I don’t know where the idea came from that kids need privacy and space, but it is mostly wrong. Yes, hopefully they gain more responsibility as they get older, but privacy is only a way for them to hide things that you as a parent probably need to be talking to them about. They can have privacy when they move out and you have invested 18 years teaching them how to make the good choices and they are now in complete control of choosing on their own (and I am overstating this for emphasis, obviously there are times when appropriate privacy is okay, but that’s not the point here). So setting a password, or better yet a finger print, is a must. I would recommend changing the password occasionally, too. Just to keep them honest. This serves two purposes, #1: That they do not have unrestricted access to the device and just use it whenever they want and #2: That they do not have unrestricted access to the device. Okay, so those two are really one, but I hope you get the point. Unrestricted access for anyone that doesn’t have a monthly income and pay their own rent or mortgage is not okay because they are still learning the life lessons they need to have that unrestricted access.

 

Turn on Automatic Downloads
One of the settings you definitely want turned on as a parent is automatic downloads. Inevitably, your kids will download something without you knowing. No, it is not certain that they will need your password (or that they won’t somehow find it out). So if you enable auto download on your device, you’ll know everything that’s downloaded on any device connected to your account. This is a simple and easy way to keep tabs on what apps kids are using. You should never have to say, “I don’t really know what app they use with their friends,” because if you have this enabled, you can ask them about it when it gets downloaded. Once you have had the conversation with them, you can simply delete it from your device. Unless of course you want to play the game too!

 

Set Restrictions
Turning on restrictions is a good plan for you and your kids. Of course as an adult, I can download whatever I want and visit any site I feel like but there may be a time where it’s good for me to pause and consider whether the content on that app or site is really worth my time. This is a great lesson for kids to learn. It may mean a little bit of a headache (sometimes it does for me) if the restriction is too restrictive. But the benefit of forcing a conversation with your child that you should be having anyway is worth the few extra minutes each week or month it will take you to punch in an extra password to allow things that didn’t need to be restricted.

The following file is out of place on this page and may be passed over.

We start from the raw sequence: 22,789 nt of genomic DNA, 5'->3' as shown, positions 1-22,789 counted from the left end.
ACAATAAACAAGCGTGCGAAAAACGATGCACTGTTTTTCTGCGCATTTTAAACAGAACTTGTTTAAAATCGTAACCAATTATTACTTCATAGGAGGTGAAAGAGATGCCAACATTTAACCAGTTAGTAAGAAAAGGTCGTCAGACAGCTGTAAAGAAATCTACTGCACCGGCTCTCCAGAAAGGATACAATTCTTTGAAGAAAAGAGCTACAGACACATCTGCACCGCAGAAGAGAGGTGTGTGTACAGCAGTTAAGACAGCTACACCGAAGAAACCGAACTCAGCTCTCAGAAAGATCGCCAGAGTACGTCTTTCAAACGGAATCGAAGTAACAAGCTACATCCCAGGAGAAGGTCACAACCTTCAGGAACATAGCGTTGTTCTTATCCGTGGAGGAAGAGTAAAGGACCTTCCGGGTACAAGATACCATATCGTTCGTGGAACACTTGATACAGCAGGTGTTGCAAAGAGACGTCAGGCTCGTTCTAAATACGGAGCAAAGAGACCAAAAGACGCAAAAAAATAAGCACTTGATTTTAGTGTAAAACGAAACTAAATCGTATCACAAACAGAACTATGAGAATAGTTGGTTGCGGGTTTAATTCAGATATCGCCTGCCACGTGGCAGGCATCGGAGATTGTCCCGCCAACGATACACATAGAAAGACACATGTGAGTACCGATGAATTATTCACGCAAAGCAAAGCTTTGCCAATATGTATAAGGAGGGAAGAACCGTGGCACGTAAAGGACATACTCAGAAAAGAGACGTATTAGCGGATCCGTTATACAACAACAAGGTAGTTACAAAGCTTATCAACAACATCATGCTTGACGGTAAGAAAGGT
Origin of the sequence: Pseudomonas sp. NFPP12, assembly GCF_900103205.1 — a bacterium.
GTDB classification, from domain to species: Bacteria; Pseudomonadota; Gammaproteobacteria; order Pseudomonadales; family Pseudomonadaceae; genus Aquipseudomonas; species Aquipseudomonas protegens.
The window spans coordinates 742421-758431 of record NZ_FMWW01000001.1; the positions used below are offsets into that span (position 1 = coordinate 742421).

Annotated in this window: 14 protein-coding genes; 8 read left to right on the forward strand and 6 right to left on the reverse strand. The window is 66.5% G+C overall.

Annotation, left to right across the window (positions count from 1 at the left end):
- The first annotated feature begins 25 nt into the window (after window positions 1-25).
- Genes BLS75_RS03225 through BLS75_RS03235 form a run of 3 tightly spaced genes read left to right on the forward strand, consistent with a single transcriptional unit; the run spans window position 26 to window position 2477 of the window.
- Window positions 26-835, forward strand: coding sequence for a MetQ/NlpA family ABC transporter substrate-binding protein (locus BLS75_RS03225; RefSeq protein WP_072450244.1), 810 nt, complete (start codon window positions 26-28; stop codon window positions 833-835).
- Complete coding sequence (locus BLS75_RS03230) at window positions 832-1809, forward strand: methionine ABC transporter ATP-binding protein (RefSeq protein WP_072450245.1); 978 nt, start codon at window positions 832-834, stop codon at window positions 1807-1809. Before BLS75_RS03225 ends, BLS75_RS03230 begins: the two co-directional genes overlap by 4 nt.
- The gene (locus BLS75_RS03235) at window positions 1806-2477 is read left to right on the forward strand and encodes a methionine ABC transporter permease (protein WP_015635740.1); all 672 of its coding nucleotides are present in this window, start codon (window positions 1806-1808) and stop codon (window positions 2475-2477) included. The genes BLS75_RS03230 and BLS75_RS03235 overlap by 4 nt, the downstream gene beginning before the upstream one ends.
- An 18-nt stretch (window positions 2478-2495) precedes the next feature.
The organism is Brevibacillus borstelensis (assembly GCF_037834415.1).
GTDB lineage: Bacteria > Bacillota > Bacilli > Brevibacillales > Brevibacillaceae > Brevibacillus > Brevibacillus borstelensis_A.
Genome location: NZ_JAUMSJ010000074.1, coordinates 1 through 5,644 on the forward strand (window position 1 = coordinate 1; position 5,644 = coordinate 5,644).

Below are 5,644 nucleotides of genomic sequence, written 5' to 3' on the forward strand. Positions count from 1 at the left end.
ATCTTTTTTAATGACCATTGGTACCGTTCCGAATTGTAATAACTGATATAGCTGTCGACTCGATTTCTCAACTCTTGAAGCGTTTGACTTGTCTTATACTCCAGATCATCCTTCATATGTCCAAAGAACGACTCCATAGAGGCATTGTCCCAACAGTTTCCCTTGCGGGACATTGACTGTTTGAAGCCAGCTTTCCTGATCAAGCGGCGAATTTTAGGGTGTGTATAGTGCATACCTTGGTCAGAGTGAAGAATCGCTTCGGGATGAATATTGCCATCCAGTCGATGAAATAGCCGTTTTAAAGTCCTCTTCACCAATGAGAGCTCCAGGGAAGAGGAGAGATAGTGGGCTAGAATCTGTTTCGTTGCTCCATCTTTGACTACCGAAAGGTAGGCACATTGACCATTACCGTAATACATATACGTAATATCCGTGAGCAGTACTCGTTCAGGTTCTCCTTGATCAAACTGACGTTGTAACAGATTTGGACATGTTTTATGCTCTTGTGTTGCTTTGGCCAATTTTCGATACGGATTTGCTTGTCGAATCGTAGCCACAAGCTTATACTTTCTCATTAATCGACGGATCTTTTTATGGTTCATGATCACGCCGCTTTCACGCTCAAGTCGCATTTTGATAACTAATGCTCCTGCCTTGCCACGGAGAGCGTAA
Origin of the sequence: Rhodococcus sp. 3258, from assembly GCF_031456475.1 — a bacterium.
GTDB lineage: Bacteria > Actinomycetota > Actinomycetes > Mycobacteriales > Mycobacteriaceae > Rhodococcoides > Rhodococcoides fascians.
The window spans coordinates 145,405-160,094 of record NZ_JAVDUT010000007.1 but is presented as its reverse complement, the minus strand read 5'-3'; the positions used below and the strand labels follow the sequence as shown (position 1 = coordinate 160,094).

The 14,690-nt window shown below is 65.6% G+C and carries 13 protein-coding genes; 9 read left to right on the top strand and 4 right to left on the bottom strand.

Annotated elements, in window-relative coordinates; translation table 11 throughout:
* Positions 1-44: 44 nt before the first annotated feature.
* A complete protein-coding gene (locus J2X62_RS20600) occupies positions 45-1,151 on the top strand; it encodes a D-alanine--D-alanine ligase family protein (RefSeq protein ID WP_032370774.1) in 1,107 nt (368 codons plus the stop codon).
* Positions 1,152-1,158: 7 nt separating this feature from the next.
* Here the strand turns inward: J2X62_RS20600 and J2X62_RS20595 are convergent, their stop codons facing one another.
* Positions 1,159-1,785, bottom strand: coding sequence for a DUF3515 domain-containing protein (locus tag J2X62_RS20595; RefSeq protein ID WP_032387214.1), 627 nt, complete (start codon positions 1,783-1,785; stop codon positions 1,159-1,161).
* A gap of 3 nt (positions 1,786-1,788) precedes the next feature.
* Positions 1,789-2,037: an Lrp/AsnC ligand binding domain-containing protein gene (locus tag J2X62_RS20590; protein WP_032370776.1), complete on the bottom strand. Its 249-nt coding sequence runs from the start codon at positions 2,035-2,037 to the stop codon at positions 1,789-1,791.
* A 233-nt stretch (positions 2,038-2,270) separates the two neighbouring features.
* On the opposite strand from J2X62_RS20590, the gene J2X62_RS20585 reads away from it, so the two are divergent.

If you are unfamiliar with how to get to any of the settings I talked about in this post, do what I do. Search on YouTube and find a video that walks you through the process step by step.

I hope these settings and features help you and you kids have some healthy conversations around technology use. In addition, I hope they help set up needed boundaries for you and your kids so that the technology is not in control but still available as a tool and a little fun now and then too.

So, what do you think? How have you set boundaries for your students and how have they responded? How have you failed at this and done better? Let us know!

Ricky Lewis is our Executive Director and has been with us since the beginning. As a father of 4, he seeks to help parents and their kids Live Life Better.
Don’t Panic about Snapchat

Don’t Panic about Snapchat

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Snapchat is an app that has caused great anxiety for adults and especially the parents of teenagers. In this episode, Chris and Karlie discuss the phenomenon of Snapchat, the pros and cons of the app, and how to have beneficial conversations with teenagers about Snapchat. Don’t panic about Snapchat, we’ve done our research and are here to help!

In this episode, you’ll find out…

  • The historical context of Snapchat.
  • Snapchat 101 – a brief guide if you’ve never used the app.
  • Why Snapchat is so popular among teenagers.
  • The pros and cons of the app.
  • How to talk to teenagers about Snapchat.

Ask yourself…

  • Have I researched Snapchat or tried it myself?
  • Am I willing to have a conversation with my teen before panicking about Snapchat?

Go ask a teen…

  • What about Snapchat makes it better than other apps?
  • How does Snapchat work? Can you show me?

About Us:

Chris Robey is the Program Director for Teen Lifeline, Inc. Earlier in his career while working as a youth minister, Chris earned a Masters Degree in Family Life Education from Lubbock Christian University to better equip his work with teenagers and families. Chris’ career and educational opportunities have exposed him to teenagers from a variety of backgrounds. Follow him on Twitter!

Karlie Duke started working as Teen Lifeline’s Communications Director after graduating from Abilene Christian University with a degree in Communications with a minor in Family Studies. Karlie has worked with teenagers for the past 5 years and is passionate about encouraging students to live better stories. Follow her on Twitter or Instagram!

Have a question?